Jess Lebow's MMO Story Hour: Got Game... Demo?
A tale from the tenches of a high stakes whirlwind press tour through Manhattan. This week, Lebow's column gives us a first hand account of the press demo from the developer's perspective.
As I’m sure you’re aware, there is actually a lot more to developing an MMO than simply sitting around, playing games, and bullshitting about what would be cool. Okay, so we do a fair amount of that, but designers and writers have other duties as well. We have meetings. We create and update internal wikis. We proofread. We put together design documents. You get the picture…
And, things go wrong in these arenas as well.
One of those other duties (which I must admit I really quite enjoy) is showing off your game for prospective publishers, potential investors, and interested (and sometimes not-so-interested) press.
While I was working on Pirates of the Burning Sea, we did a one-day whirlwind tour of some of the major press in New York. These were serious new outlets—AOL, CNN, Newsweek, Playboy, etc… Big players who reach millions of viewers/readers/players—and they only give space to the top handful of games.
I can think of two other meetings over the course of that development cycle that were as big as this trip. One wouldn’t happen for another four months—a surprise pitch to the head of Sony Pictures at E3, back before SOE became part of SCEA. The other was almost a year earlier, when we were shopping the game to prospective publishers, before we had agreed to work with Sony.
In other words, this press tour was important for us, and we knew it.
By “us” I mean Rusty William—the CEO of Flying Lab Software and my stalwart demoing partner through every one of these tough meetings—and Susan Lusty, our PR juggernaut. (Yes, that is her real name. And yes, she is a juggernaut in that she is very, very good at her job.)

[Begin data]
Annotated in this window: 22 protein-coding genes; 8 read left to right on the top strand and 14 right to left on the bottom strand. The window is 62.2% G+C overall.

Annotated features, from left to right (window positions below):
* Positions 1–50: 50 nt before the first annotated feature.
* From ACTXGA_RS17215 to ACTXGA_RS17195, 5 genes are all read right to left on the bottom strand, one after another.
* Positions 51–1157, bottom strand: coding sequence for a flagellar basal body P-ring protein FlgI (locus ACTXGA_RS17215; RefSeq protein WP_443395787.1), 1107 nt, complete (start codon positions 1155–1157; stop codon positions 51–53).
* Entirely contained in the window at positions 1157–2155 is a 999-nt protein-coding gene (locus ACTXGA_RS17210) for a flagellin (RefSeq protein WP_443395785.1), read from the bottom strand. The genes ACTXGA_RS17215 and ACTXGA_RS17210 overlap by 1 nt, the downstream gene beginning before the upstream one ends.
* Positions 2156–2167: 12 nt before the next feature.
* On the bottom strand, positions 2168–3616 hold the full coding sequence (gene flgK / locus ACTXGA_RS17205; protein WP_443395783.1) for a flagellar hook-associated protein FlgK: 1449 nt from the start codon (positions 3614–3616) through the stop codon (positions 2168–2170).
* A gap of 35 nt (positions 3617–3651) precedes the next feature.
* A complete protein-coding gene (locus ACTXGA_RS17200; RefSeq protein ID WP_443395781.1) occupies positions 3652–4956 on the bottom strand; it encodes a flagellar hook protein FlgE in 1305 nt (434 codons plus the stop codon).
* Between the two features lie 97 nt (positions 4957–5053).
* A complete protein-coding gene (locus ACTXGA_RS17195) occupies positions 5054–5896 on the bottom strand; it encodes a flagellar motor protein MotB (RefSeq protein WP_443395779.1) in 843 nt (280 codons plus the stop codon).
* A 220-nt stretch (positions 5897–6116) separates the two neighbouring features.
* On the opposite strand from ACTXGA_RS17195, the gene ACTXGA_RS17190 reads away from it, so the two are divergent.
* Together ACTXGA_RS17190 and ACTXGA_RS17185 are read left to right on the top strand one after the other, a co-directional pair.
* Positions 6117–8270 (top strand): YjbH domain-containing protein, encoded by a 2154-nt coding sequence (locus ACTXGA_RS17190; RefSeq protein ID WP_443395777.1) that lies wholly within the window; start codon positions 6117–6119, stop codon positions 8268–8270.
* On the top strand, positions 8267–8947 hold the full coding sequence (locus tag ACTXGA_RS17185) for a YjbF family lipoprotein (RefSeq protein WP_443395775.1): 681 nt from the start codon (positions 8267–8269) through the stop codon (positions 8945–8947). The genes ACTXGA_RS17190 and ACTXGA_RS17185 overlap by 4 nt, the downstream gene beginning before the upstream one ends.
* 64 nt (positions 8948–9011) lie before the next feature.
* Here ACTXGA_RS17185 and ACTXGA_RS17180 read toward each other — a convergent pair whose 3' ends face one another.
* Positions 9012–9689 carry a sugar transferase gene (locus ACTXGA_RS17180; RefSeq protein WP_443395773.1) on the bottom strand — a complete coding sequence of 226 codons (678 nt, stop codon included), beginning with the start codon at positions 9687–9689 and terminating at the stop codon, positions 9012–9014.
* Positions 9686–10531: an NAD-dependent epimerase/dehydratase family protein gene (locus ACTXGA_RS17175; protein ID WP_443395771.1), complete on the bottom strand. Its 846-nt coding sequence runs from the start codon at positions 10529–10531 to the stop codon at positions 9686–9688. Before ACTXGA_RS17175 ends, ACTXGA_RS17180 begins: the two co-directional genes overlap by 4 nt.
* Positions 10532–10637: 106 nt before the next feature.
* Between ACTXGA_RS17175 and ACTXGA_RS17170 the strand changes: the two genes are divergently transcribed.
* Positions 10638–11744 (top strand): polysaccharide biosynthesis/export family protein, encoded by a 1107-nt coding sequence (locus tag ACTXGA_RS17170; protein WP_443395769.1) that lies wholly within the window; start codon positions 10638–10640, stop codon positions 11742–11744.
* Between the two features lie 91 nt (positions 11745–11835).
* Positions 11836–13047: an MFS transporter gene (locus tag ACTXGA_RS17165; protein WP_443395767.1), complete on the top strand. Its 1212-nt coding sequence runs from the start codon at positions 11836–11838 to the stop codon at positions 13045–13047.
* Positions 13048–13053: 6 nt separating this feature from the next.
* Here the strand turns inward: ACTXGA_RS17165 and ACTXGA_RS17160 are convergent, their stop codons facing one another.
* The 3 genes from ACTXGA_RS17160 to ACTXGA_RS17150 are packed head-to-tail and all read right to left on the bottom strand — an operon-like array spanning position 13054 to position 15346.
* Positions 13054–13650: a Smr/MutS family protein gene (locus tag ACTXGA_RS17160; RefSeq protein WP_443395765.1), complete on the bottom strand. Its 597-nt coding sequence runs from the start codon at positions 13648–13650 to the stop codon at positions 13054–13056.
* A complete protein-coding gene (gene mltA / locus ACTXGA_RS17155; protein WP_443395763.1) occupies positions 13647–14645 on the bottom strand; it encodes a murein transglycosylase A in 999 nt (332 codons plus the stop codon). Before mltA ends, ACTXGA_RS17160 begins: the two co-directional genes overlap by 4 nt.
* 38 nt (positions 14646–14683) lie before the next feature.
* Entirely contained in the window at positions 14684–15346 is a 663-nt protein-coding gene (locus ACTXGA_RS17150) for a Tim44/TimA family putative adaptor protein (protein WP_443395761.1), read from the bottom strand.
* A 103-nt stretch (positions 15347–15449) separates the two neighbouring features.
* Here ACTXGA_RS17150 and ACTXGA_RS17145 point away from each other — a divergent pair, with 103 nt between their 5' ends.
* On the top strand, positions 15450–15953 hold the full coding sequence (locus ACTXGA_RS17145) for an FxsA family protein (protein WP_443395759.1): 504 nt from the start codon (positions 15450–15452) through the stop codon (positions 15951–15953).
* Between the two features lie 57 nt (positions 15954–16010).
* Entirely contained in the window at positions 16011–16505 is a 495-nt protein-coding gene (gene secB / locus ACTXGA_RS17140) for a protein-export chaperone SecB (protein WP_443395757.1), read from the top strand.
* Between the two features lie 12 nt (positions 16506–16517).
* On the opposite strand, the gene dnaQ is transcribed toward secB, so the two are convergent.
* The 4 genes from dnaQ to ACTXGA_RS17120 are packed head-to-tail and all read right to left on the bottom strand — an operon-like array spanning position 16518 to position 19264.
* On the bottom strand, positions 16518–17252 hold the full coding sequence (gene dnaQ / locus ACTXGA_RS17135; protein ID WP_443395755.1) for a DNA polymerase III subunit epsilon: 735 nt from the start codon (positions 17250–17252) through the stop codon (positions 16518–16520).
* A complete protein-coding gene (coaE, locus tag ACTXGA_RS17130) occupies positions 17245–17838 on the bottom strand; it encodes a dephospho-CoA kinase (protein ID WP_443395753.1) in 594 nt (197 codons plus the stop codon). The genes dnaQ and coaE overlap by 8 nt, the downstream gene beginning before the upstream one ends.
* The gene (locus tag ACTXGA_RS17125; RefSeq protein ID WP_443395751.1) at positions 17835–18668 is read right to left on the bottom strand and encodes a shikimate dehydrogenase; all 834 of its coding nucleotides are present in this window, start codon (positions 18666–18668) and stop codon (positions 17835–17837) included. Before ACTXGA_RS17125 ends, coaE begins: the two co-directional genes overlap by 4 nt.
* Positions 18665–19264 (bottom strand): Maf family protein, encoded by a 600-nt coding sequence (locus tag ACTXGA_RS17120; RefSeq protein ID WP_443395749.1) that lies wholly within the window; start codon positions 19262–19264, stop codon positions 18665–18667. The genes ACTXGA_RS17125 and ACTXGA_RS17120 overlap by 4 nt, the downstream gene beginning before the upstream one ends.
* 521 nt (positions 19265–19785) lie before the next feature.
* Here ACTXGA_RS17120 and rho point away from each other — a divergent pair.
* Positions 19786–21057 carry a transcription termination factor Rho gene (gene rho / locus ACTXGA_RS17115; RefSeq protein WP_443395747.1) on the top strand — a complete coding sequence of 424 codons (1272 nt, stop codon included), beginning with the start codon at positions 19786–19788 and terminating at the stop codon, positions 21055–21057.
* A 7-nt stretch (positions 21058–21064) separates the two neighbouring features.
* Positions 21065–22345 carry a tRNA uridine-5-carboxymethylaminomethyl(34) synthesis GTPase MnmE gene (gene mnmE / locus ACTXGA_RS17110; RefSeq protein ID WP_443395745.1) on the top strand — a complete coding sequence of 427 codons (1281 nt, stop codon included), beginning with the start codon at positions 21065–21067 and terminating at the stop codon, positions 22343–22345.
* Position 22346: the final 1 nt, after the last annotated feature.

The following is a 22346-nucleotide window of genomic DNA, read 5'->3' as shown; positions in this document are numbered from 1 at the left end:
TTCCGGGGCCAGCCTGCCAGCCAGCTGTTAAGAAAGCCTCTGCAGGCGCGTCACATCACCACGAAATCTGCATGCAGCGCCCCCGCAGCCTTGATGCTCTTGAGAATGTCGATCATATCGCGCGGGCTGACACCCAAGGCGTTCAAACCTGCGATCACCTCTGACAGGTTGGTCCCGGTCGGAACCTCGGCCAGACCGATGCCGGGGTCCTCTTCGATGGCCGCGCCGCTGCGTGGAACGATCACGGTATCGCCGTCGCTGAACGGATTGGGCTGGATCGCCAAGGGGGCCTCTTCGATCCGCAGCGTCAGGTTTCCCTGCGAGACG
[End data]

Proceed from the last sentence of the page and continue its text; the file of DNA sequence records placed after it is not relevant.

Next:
In order to actually demo an MMO, you have to run both a client and a server. You can do this with a dual-core machine (and we do a lot of developing this way, so we can test our changes before we check them in to the real game), but with a laptop this often produces less-than-ideal results. Oftentimes there is a lot of lag, so to remedy this, we bring two laptops and run one as the server and the other as the client. On this particular trip, to save space, instead of bringing two full-fledged laptops, we brought one bad-ass machine and this tiny little UMPC, a 9-inch touch screen laptop that has most of the functionality of a regular laptop. We used the UMPC as the server, and it worked like a charm.
Inside MTV, we set up in a conference room overlooking the Hudson River. Posters of Sting and Madonna looked down on us as we began our pitch. Everything seemed to be going fine. The guy was an avid gamer and pirate fan, so we were all getting along well. Everyone was smiling and having a good time, when suddenly the screen started to wobble.
The video card had gone out, right in the middle of our pitch. If you’re old enough to remember what it was like to try to tune your television with rabbit ears and having a difficult time getting your favorite channel to come in clearly, then you have a pretty good idea what our game looked like. We had managed to get through character creation without a problem, then this. If we’d had another laptop, we could have just swapped the two and run the client on the other one, but the UMPC didn’t have a keyboard and Pirates hadn’t been developed as a touch-screen game.